Sahrawi Women Dwell: Tebra’ Poetry as an Expression of Cultural, Social, and Gender Awareness




Tebra’, Sahrawi Women Poetry, Agency , Cultural, Social, and Gender Awareness, Hassani culture


The role of women in the Sahrawi society is significant. In an early Bedouin context, women produced, built, and moved a tremendous symbol of the Sahara Desert: the hair tent. In other words, the Sahrawi woman could be considered the sole responsible for creating a private sphere, in which she dwells and acts as the head. Furthermore, around that private sphere comes a public one, where women gather for Twiza Day (the day of making a hair tent). In such ceremonies, these women flirt, mock, and compose poetic expressions to call for the attention of men who are passing by. This paper investigates a collection of poetic productions – Tebra’ – in which women project a clear sense of agency and awareness towards a “semi-patriarchal” system. This type of composition mirrors what the Egyptian ethnographer Lila Abu-Lughod classifies as the fourth category of resisting patriarchy among the Bedouin women of Awlad ‘Ali in Egypt. This paper uses Abu-Lughod’s study to draw a comparative study between the two Bedouin contexts. Overall, this paper puts under scrutiny an overlooked body of writing – Tebra’ – to comprehend the degree of cultural, social, and gender awareness among the women of the Great Sahara Desert, thereby contributing to our understanding of the role of literature in shaping societal norms and values.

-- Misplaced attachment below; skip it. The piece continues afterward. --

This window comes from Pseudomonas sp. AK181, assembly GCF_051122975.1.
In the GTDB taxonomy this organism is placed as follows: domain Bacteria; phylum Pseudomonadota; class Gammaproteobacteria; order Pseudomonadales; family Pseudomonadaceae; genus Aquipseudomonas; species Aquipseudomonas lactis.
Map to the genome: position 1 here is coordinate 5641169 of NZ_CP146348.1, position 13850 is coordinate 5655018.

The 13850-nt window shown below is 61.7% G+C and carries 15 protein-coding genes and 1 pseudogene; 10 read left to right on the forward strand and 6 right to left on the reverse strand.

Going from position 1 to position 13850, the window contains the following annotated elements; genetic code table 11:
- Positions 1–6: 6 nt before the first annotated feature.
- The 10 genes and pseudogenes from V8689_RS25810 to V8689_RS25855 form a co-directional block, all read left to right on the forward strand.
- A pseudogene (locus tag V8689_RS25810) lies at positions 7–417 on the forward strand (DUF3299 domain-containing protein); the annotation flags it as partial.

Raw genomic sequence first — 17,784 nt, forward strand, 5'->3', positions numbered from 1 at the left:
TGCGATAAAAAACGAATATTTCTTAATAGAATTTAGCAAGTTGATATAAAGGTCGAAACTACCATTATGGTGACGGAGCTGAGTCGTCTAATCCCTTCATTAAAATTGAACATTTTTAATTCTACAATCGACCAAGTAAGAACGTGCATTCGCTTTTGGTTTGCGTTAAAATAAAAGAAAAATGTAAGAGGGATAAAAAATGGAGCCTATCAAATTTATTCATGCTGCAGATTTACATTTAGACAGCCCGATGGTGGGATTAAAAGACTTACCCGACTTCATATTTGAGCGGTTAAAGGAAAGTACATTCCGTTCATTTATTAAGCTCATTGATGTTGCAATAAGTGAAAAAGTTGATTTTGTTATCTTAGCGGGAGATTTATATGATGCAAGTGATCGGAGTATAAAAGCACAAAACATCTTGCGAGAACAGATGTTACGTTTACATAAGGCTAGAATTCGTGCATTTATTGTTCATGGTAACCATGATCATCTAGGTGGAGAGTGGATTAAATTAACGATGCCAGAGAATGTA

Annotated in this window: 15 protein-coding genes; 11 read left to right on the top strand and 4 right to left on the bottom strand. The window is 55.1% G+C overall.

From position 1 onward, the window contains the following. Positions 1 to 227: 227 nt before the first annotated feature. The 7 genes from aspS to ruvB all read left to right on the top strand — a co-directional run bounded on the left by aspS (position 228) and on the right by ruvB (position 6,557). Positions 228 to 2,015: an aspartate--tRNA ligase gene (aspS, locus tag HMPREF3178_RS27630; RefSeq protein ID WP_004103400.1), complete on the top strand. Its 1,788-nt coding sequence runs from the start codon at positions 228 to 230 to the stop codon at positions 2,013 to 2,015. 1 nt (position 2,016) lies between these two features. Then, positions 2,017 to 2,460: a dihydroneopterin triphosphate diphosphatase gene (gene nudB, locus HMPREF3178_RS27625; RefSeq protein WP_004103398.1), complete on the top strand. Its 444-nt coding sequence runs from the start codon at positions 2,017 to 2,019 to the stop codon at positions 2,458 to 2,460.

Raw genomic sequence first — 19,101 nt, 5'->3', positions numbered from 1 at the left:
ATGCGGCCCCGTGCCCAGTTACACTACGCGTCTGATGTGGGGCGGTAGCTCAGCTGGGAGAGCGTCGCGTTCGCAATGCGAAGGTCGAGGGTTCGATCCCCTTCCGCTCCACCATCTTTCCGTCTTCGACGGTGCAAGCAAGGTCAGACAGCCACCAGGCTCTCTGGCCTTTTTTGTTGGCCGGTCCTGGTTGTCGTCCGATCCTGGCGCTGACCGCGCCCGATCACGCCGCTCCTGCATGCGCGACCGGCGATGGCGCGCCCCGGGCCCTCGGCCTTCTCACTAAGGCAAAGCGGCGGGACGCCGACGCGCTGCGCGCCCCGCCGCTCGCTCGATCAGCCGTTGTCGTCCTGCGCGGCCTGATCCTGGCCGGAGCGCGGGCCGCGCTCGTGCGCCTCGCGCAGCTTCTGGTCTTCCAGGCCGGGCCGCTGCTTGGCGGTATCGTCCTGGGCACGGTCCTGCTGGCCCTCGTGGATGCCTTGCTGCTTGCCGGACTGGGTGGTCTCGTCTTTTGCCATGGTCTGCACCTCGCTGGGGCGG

Author Biography

  • Erragab Eljanhaoui, Ibn Zohr University

    Erragab Eljanhaoui is PhD Student at Ibn Zohr University, Morocco. He is tracing back various 19th Century Barbary Captivity Narratives. He is deconstructing an array of images and stereotypes drawn of the Sahrawi nomads who are inhabiting the Great Sahara Desert.